May 2012 - Morning Song Farm
Ok, this is only a best guess, but I know a lot of our supporters would love to know what we think will be in boxes ahead of time, so here’s what Sara and I have on our harvest list for next week. Understand that we’re days away and “stuff” happens, so it’s not set in cement….
Loquats for large shares
Spicy stir fry mix bunches (bok choi, mustards, etc.)
Cheno (that leafy green I’ve raved about that kind of “pops” in the frying pan as its seed heads are heated
Basil Bunches (yeah!)
Mixed Herb Bouquets–chives, rosemary, oregano, thyme and fennel
Baby Lettuce Mix bags with Sara’s amazing Edible Fowers and small quantity of Snap Peas (maybe 1/4 pound each)
Swiss Chard (I think in both size boxes, but not sure)
When prepared properly, Kale Chips will kind of melt in your mouth with an explosion of nutty flavorfulness and a surprisingly satisfying crunch. Kale hasn’t been fully appreciate until it’s been enjoyed this way! This week we suggest you try kneading your kale in an olive oil herb marinade, rather than the typical Olive Oil and Salt mixture we’ve suggested before.
1. Chop up your kale in bite sized pieces, eliminating the toughest part of the stalk, set aside.
2. Blend a mixture of herbs in the cuisinart with an 1/8 cup of California Olive Oil.
(If you haven’t visited Temecula Olive Oil’s on-line ordering site, you might be interested in joining their Olive Oil CSA: http://www.temeculaoliveoil.com/index.php/olive-oil-club.html. Thom, the owner/farmer is a dedicated olive tree grower, and has provided Morning Song Farm with their 100 olive trees. We’re not in production yet (and when we are, Thom has offered to process our olives for us!)
3. Add salt to taste.
4. In a large bowl, combine the herb marinade with the kale and dive in. Kids love doing this part! Knead the herb and oil mixture into the kale; coating each leaf and breaking down the kale’s fibers int he process.
5. Lay down on a cookie sheet one layer thick and dehydrate at 250 until crispy.
6. Serve warm as you would popcorn, or top salads or caseroles with your chips in lieu of croutons.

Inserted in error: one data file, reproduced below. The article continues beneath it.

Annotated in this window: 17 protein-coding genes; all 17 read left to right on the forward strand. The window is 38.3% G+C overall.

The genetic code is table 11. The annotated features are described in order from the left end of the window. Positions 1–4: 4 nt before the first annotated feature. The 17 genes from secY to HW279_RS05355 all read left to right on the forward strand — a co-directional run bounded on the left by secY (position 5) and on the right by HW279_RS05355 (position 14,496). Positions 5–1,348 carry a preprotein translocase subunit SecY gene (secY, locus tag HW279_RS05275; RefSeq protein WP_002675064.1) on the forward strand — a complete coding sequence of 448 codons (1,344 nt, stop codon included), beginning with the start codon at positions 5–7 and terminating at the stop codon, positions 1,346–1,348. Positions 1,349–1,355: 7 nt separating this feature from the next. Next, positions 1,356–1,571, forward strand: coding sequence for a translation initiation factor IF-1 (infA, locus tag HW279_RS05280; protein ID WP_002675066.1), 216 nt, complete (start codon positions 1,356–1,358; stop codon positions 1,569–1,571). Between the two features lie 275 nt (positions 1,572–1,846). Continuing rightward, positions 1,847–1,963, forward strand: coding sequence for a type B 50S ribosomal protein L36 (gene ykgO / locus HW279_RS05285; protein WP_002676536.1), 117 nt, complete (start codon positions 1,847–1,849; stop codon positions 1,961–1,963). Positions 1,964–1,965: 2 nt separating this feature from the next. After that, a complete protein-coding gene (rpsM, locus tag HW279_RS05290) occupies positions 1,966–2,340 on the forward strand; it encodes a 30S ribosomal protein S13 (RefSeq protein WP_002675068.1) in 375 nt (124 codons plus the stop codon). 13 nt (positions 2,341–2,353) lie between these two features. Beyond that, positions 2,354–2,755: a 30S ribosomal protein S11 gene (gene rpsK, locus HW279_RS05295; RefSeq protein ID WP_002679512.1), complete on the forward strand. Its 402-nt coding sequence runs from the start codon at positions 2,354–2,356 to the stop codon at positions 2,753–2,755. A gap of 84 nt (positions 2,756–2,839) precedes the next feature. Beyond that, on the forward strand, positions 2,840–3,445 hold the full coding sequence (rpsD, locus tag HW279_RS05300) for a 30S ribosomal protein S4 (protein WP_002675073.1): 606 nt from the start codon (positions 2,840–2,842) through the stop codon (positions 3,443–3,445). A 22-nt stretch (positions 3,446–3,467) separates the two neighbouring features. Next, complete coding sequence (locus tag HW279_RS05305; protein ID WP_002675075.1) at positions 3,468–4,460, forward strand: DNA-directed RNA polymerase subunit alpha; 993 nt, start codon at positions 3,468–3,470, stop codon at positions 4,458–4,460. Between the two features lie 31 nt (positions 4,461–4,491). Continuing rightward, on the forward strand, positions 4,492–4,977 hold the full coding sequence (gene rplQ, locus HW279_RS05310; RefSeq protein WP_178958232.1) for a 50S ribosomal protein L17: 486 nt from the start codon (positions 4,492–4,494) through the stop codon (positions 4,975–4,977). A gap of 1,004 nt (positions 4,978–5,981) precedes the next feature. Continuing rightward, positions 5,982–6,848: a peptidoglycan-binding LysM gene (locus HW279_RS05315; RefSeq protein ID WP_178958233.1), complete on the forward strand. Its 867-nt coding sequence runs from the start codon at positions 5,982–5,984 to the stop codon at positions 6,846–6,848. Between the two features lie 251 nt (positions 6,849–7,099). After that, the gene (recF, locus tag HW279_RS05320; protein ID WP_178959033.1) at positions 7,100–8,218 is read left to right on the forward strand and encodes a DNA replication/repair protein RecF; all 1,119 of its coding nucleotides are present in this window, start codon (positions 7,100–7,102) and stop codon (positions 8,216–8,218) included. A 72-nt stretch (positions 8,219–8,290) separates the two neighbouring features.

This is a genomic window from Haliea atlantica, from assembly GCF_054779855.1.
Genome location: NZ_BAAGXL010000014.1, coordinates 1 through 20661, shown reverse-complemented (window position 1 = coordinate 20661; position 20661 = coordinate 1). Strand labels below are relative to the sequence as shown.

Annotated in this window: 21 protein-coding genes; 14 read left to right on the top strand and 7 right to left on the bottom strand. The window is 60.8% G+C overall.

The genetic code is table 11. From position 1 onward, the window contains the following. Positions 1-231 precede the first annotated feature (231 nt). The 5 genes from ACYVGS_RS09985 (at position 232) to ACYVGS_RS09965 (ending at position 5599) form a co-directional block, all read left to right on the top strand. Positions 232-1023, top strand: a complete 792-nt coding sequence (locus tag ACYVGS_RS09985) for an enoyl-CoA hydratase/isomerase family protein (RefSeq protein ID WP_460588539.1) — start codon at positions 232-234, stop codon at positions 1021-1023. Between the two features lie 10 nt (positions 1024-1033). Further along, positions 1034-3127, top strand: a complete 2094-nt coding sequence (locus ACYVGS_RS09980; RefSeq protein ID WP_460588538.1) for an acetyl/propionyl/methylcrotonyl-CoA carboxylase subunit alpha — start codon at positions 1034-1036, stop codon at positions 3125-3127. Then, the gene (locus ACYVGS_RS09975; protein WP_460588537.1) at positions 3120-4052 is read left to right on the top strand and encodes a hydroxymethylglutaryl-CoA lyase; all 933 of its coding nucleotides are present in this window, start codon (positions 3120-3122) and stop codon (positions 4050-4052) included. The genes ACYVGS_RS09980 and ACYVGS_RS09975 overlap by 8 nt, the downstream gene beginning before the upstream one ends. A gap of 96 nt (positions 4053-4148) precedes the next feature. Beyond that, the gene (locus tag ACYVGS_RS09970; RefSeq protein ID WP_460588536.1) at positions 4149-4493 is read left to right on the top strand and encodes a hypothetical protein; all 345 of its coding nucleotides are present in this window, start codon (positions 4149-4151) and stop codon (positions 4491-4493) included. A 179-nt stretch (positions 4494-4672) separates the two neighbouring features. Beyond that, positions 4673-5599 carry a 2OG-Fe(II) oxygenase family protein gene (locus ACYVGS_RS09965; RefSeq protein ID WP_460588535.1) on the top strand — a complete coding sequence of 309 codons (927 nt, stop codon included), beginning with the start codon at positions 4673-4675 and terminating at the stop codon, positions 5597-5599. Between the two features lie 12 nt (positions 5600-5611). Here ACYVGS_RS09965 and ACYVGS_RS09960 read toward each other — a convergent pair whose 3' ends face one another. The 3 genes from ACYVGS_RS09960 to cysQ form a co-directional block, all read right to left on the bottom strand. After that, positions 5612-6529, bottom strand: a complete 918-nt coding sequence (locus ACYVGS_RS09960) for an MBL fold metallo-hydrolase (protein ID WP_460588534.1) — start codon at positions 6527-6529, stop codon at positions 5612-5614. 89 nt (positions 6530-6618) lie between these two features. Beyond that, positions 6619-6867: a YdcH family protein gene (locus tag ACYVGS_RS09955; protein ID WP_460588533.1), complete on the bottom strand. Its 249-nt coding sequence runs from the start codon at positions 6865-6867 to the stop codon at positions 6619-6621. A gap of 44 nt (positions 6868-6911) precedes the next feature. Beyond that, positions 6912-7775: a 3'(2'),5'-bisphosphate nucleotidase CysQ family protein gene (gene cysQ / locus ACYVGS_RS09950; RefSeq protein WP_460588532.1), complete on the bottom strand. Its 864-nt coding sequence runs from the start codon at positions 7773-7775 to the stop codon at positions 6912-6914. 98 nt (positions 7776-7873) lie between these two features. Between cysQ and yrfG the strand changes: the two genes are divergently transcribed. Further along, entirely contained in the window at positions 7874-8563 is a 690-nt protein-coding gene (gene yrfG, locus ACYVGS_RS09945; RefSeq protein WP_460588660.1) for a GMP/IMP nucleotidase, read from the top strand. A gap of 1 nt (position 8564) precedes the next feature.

Steam carrots until tender and drain.
Return carrots to pot.
Add herbs and gently toss.
Cook on medium-low heat for about 5 minutes or untilo carrots are glazed.
The fun thing about the little bouquets of herbs you’ll find in your shares this week; is you can toss the whole thing into a soup or stew with nothing but a quick rinse beforehand. Tie with a piece of kitchen twine. By keeping the herbs together in this fashion, it’s super easy to remove them before serving.
Another nice flush of mulberries to harvest this week off of the few trees that are producing. You’ll only get a “taste” of these amazing and rare berries; we’ve added our neighbor’s organic blueberries to the clamshells as a combination. We can’t wait until next year, when 100 or so young mulberry trees should be more productive. For now, we only have enough for “taste tests!”
It looks like our sapote trees may have a decent harvest this coming year, and our loquats may be ready to pick next week. Blackberries are just starting to come in! I’m guessing we’ll have enough to send out in boxes in a couple weeks.
Sara has combined a little of this and a little of that into a bunch of tender herbs, and suggests trying your hand at herb butter, see the recipe she suggests above.
My current addiction, herbed kale chips are in our recipes this week. I know dehydrated kale sounds a little iffy, but you just have to try these chips! I can eat a whole head of kale a day, better than popcorn, packed with nutritional value, and something different. Making a puree with herbs and olive oil which is then kneaded into the kale leaf to break down its fiber is a new variation!
We’re just starting to harvest zuchs; you may enjoy the zuchini bread recipe this week as much as we do! The whole crew starts each morning with coffee, tea and something to nibble on; zuchini bread with our farm’s goat butter is the perfect offering to start the day!